The Shakers

Richie and Hayley

          The United Society of Believers in Christ's Second Appearing, or Shakers were a religious sect who branched off from the Quakers. Unlike most religions at the time, the Shaker community was led by a group of women and are known for supporting equality of sexes and pacifism. Although the Shaker religion is very seldom practiced these days, it is historically relevant and seen as a reform because it was a women led religion around a time where women's rights was just taking off.

Primary Source

          A primary source from the Shaker religion is their furniture. Their design style of furniture reflects their religious beliefs in simplicity and honestly, seen in their well-made minimalist style furniture. There was much thought put behind the construction of Shaker furniture as they took into consideration the functional aspect of the piece as well as the proportionality. Nowadays, Shaker furniture is part of a highly sought after collective market, and many believe their simple and basic designs influenced the best modern day furniture designers.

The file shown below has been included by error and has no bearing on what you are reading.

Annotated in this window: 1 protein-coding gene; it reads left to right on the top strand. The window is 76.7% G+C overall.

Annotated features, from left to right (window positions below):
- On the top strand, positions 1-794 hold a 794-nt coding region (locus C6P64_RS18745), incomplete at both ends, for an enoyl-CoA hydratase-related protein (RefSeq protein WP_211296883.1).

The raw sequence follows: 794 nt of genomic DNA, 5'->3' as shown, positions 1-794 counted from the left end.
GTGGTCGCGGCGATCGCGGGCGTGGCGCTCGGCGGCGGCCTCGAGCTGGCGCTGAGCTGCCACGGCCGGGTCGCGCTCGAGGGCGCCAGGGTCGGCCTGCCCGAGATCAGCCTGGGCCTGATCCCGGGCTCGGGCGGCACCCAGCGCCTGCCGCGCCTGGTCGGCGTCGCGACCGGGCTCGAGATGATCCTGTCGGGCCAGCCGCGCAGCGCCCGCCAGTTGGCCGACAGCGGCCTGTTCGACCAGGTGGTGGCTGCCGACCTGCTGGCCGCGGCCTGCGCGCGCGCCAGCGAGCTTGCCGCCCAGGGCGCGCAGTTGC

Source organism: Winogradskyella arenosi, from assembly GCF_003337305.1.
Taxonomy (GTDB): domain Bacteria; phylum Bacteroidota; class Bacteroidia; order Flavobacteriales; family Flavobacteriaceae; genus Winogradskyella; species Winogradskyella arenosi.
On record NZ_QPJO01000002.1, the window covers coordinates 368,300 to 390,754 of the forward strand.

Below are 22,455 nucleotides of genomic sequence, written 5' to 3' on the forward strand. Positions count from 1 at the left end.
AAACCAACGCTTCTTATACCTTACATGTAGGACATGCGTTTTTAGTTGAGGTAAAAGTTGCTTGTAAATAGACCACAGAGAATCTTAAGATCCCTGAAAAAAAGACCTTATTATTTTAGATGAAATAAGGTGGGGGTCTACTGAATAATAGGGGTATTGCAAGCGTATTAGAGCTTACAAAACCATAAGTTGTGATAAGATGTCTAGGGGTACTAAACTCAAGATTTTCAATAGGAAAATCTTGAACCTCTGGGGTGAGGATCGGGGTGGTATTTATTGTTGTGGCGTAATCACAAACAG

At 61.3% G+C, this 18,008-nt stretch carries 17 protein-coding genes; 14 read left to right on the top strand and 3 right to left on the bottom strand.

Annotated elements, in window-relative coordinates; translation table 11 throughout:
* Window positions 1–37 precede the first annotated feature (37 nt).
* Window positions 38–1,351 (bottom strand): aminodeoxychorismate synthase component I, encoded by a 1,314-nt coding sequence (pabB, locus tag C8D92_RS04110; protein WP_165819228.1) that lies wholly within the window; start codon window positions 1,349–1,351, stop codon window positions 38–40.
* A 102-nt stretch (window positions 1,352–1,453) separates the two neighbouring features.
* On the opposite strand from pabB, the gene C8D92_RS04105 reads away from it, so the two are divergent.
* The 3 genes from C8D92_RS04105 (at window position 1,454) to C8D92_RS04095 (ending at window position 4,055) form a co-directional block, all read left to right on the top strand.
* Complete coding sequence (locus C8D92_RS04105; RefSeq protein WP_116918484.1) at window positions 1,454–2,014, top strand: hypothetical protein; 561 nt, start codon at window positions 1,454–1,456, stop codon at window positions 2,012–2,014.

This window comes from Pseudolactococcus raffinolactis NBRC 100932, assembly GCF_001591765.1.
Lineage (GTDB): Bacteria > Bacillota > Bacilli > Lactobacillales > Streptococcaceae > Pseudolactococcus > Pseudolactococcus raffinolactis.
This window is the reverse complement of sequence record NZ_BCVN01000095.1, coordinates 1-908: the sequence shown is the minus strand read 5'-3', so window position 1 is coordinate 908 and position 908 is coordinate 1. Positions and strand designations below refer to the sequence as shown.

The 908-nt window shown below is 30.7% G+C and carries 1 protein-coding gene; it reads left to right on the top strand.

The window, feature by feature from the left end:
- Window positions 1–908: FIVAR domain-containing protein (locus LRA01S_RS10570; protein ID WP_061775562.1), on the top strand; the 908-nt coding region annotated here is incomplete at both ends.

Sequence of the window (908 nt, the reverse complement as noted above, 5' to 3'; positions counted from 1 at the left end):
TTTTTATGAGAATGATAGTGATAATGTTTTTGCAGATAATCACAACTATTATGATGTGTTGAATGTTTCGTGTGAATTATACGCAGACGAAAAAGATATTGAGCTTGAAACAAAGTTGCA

Mother Ann Lee was seen as the founding mother of the Shaker religion. In 1747, women assumed leadership roles in the sect, following the lead of Mother Ann. They  are known to have lived very simply but efficiently. During the Era of Manifestation, in the mid 19th century, the Shaker community reached its peak with close to 6,000 believers. After this period in time, their numbers started to decline, and by 1920, there were only 12 Shaker communities remaining in the United States. These days, there is only one active Shaker village, Sabbathday Lake Shaker Village, located in southern Maine. The Shakers signify a time in history where women's rights was just beginning to take off and this religious sect symbolize a group where women assume authority and come to power, advocating gender equality in their practices.

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